I’m quite sure there’s a more professional way of talking about this and I’m wary of getting out of my depth here.   Still, it seems to me that there are important connections here.

Now it is a little bit complicated.  I think the most common story of celebrity infertility is probably one that features surrogacy.   And frankly, I’ve felt rather alienated from the repeated stories of celebrities using surrogates (does Mitt Romney’s son Tagg count?)   Goldberg’s post has made me think about this somewhat differently.

Publicity has the effect of normalizing these practices, which can only diminish the shame and stigma around them, and which makes them more acceptable.  Generally that’s a good thing, but perhaps my uneasiness with surrogacy that leads me to resist this normalization, and thus explains my alienation.   And it does seem to me that it is surrogacy that claims the limelight.  Is there a story of a celebrity using third-party eggs or sperm (except for the occasional lesbians)?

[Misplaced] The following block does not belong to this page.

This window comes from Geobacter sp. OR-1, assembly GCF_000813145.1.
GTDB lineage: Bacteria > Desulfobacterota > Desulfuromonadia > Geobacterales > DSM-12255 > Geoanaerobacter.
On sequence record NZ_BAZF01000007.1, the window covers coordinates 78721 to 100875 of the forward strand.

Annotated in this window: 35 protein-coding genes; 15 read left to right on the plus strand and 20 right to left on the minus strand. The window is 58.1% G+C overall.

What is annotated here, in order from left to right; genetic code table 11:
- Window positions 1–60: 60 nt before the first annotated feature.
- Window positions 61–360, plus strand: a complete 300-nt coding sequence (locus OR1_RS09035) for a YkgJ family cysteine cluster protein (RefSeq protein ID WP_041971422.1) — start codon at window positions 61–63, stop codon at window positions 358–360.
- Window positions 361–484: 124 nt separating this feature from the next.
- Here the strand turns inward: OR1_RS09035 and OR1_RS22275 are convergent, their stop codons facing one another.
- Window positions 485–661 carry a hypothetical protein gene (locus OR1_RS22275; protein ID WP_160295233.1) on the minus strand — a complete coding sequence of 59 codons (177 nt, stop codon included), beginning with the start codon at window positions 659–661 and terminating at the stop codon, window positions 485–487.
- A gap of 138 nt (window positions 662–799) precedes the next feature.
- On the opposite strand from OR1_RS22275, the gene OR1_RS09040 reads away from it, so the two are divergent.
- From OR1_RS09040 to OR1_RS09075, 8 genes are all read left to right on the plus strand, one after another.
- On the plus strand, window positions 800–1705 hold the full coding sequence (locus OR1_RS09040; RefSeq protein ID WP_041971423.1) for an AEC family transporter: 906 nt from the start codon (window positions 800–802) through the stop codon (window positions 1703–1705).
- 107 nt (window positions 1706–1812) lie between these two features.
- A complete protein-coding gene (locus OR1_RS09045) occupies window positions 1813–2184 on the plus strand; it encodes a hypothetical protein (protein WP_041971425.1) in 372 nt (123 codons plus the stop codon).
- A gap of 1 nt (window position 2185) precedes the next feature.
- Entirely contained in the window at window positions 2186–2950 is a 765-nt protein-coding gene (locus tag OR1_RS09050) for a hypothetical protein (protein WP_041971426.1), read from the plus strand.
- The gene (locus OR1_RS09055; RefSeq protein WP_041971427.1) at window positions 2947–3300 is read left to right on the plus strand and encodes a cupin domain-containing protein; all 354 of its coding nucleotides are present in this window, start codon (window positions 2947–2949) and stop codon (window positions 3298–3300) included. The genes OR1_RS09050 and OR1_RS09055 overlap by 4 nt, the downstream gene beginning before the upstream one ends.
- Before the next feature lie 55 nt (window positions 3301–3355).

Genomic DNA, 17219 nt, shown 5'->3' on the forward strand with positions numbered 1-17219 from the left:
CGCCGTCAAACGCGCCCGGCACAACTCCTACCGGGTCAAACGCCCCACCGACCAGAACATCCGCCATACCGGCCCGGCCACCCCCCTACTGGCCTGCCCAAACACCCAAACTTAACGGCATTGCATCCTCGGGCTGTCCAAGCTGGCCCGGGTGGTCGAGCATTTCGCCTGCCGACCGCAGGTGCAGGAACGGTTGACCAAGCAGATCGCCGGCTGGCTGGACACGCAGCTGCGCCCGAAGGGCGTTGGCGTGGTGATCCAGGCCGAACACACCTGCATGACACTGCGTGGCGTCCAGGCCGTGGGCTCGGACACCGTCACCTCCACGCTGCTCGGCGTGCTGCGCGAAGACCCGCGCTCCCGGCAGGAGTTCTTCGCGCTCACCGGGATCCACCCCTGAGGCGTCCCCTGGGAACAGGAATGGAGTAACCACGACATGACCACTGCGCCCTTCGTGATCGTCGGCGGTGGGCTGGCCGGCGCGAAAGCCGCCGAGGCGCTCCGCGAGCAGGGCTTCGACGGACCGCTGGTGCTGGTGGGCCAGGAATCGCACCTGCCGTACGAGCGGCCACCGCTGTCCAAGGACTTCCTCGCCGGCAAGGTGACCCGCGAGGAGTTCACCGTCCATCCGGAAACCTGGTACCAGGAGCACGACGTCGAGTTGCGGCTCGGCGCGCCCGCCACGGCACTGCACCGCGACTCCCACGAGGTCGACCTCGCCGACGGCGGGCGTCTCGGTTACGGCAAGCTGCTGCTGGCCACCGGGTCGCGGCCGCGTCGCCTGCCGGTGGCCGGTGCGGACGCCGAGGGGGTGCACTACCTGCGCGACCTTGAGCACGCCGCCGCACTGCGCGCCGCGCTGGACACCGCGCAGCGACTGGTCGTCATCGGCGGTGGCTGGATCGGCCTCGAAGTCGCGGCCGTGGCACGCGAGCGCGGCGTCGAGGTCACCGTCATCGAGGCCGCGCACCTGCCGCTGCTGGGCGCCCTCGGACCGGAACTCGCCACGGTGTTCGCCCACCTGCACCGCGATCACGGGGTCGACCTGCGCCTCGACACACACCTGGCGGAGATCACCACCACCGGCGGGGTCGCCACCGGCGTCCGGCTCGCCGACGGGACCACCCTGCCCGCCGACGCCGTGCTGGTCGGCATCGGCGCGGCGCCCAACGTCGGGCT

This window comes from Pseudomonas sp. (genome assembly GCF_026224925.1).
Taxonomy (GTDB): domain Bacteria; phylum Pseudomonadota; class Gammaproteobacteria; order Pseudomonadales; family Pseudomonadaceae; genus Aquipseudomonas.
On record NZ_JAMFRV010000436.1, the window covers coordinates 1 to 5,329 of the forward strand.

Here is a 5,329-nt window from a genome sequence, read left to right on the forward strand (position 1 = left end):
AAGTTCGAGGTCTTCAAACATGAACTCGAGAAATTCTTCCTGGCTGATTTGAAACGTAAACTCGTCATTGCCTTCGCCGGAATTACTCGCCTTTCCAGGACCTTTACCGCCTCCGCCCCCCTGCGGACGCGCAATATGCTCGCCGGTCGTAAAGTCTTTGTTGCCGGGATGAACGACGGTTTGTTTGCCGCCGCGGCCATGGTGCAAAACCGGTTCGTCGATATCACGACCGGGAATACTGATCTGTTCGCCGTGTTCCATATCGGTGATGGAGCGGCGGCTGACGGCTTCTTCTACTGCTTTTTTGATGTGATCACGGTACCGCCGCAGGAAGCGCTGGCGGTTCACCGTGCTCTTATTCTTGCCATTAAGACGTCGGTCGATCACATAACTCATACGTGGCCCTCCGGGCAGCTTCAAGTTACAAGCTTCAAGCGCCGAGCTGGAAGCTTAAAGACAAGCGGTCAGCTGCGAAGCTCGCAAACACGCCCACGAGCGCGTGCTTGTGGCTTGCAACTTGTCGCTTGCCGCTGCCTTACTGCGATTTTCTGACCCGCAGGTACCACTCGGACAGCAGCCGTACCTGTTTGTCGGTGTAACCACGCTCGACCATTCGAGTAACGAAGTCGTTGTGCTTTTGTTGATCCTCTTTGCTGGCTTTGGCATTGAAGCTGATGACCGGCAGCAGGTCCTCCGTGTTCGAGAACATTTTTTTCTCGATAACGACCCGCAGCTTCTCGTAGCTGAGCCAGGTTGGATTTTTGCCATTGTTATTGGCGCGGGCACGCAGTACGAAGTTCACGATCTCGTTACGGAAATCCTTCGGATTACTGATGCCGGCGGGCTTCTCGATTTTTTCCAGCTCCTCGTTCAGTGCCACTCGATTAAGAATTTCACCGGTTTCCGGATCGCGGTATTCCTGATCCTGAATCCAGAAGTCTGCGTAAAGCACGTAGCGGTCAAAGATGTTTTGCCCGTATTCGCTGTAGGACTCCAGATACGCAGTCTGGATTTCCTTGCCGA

Still, in general when celebrities acknowledge infertility it can enhance the well-being of regular people who are infertile, some of whom may turn to adoption.   Indeed, to the extent people become more accepting of their own infertility (because it is less of a marked failure) it could enable them to turn to adoption sooner, which might mean the whole process carries less baggage.




5 responses to “Infertility, Adoption and Stigma

  1. I can’t disagree with much of what you have said regarding infertility and adoption (something like 80% are due to infertility) – simply because whatever negative impacts the parents bring – ultimately impacts the child and that is of course my concern.

    I am not in favor though of publicizing celebrity adoptions, ART etc simply because the privacy is forever destroyed for the child for one. The second concern of normalizing something that already has ethical concerns – like surrogates from developing countries and the unknown risks and costs to them – etc. It’s a touchy subject how to get it right.

    • I do hesitate over the publicity given celebrity adoptions/surrogacy. There is stuff in some of the stories that worries me. Child as fashion accessory? Surrogacy and exploitation?